The Arctic: A Growing Security and Trade Dilemma
Natural Resources, Shipping Routes at Stake With Russian Buildup
A military strategy for the United States in the Arctic, completed by the Obama administration, is on hold until the Trump administration takes a position on the matter.
The Arctic could prove thorny for Trump because Russia has embarked on an aggressive militarization of the Arctic at the same time Trump wants to forge a relationship with Russian strongman Vladimir Putin to fight the Islamic State in the Middle East.
But the Arctic is not an issue that Trump will be able to ignore for very long. At stake are massive oil and gas reserves and a potentially advantageous northern shipping route that is opening up as climate change ravishes Arctic sea ice. China also appears to be cooperating with Russia in the latter’s aggressive moves up north.
The US military strategy in question was required by the fiscal year 2016 defense authorization bill. Senator Dan Sullivan, a Republican of Alaska, has reviewed the document, although it has yet to be released, and shared some of the conclusions of the unclassified version with an audience at the Center for Strategic and International Studies in Washington last week.
“Over the last two years, Russia has continued its massive buildup of the Arctic,” said Sullivan. Russia has added four new brigade combat teams, a new Arctic command, and 14 new operational airfields, Sullivan said. It’s also added 16 deep-water ports and has 40 icebreakers, with 11 new icebreakers in development. Russia also asserted soverignty to large tracts of the Arctic seabed, claiming they are covered under agreements governing extended continental shelves. A recent Russian Arctic military exercise included 45,000 troops, 3,300 military vehicles, 41 ships, 15 submarines and 110 aircraft, according to Sullivan.
“Clearly, Russia is militarizing the Arctic,” he said. “What’s their end game? To me that’s a really important question.”
The US Geological Survey estimates the Arctic region holds oil and gas reserves equivalent to 412 billion barrels of oil, about 22 percent of the world’s undiscovered oil and gas. Low oil prices and Western sanctions on Moscow have stalled new offshore Arctic projects, “but the Kremlin is playing a longer game,” noted a recent article published by Reuters.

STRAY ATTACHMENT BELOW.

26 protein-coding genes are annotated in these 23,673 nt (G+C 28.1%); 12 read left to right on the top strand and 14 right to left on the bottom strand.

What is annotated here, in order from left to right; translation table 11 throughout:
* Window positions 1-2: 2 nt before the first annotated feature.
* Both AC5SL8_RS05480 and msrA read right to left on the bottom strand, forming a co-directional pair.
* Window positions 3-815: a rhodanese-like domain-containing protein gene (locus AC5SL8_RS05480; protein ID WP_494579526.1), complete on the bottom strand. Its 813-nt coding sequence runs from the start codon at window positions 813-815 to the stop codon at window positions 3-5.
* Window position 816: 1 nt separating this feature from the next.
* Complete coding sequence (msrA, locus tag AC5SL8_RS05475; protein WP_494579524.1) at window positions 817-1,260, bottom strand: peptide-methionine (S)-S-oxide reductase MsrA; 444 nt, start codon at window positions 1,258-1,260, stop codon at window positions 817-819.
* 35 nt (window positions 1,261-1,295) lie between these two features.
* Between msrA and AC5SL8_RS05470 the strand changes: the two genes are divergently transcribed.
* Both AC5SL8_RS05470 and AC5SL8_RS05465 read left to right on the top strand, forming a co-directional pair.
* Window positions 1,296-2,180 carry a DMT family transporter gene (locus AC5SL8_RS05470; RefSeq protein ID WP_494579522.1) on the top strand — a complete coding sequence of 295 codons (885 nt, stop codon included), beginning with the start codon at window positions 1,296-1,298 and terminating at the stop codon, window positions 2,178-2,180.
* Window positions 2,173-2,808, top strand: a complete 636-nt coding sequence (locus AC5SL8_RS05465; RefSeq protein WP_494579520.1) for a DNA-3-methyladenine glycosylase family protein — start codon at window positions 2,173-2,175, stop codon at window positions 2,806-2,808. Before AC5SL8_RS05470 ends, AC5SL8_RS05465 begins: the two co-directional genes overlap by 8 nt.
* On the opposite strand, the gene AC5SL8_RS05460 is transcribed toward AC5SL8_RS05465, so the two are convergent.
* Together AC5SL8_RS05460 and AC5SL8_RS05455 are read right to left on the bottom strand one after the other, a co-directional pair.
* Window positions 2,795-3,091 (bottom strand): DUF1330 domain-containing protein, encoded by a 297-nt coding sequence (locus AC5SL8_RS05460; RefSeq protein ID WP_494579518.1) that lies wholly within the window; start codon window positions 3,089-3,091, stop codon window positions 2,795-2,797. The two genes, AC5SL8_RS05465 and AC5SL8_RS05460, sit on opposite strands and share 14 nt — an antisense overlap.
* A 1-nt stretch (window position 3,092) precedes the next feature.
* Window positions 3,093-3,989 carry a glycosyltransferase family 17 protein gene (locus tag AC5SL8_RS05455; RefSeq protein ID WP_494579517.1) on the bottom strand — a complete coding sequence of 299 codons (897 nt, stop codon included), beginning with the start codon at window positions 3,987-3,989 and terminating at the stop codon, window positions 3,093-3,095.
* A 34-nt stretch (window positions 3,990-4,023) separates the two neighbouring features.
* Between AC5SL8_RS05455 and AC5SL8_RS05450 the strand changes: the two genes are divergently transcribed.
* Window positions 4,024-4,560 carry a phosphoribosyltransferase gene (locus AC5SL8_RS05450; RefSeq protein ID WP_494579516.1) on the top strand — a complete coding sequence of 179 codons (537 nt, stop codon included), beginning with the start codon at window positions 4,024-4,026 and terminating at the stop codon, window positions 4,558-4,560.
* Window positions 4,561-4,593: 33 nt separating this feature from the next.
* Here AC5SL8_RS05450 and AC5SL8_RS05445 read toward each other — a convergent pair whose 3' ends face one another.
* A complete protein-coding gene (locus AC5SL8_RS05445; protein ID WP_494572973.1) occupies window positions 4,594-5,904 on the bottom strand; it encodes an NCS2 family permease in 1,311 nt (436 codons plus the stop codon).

China is also showing a growing interest in the Arctic, particularly as it relates to potential shipping routes, according to Sullivan. Northern routes through the Arctic could save shippers and ocean carriers money by slashing transit times between Asia and Europe and the Americas, as well as reducing fuel consumption. The new northern routes are being made possible by retreating Arctic sea ice, as the ocean warms to record levels.
The unreleased Defense Department strategy does not discuss Chinese interests in the Arctic—an omission Sullivan disagreed with. China has embarked on its own aggressive strategy in the South China Sea, militarizing man-made islands and stepping on the toes of other regional players, in an effort to advance its policy of sharing hegemony in the Pacific region with the United States. The South China Sea represents a major current trade route, transiting trillions of dollars a year worth of goods.
But the document does acknowledge a Russian threat in the Arctic. The document describes “friction points” with Russia in the Arctic, including Russian claims of sovereignty.
“The document identifies what Russia’s national interests are in the Arctic and says clearly that Russia will use Arctic as a natural strategic resource base to support and develop the northern sea route for transportation,” Sullivan said. He added that much of Russia’s activities in the region is about asserting control over northern sea routes. The draft strategy also committed the US military to preserving freedom of the seas in the Arctic.
The document also “identifies a need for enhancing the capability of US forces in the Arctic to defend the homeland and exercise sovereignty,” Sullivan said.
Sullivan is pushing for new naval vessels that are ice-hardened. “They do not all have to be icebreakers,” he said, “but they should have some type of ability to operate in environments with lots of sea ice.”
President Trump will not be able to ignore the defense and trade issues brewing in the Arctic for very long. They’re already on the radar screen of his Secretary of Defense James Mattis, who has described Moscow’s Arctic moves as “aggressive steps.” Trump may want to repair US-Russia ties and team up with Russia in Syria but he may find a bigger geo-political and -economic problem to deal with: Russia and China teaming up against the US in the Arctic and the South China Sea.
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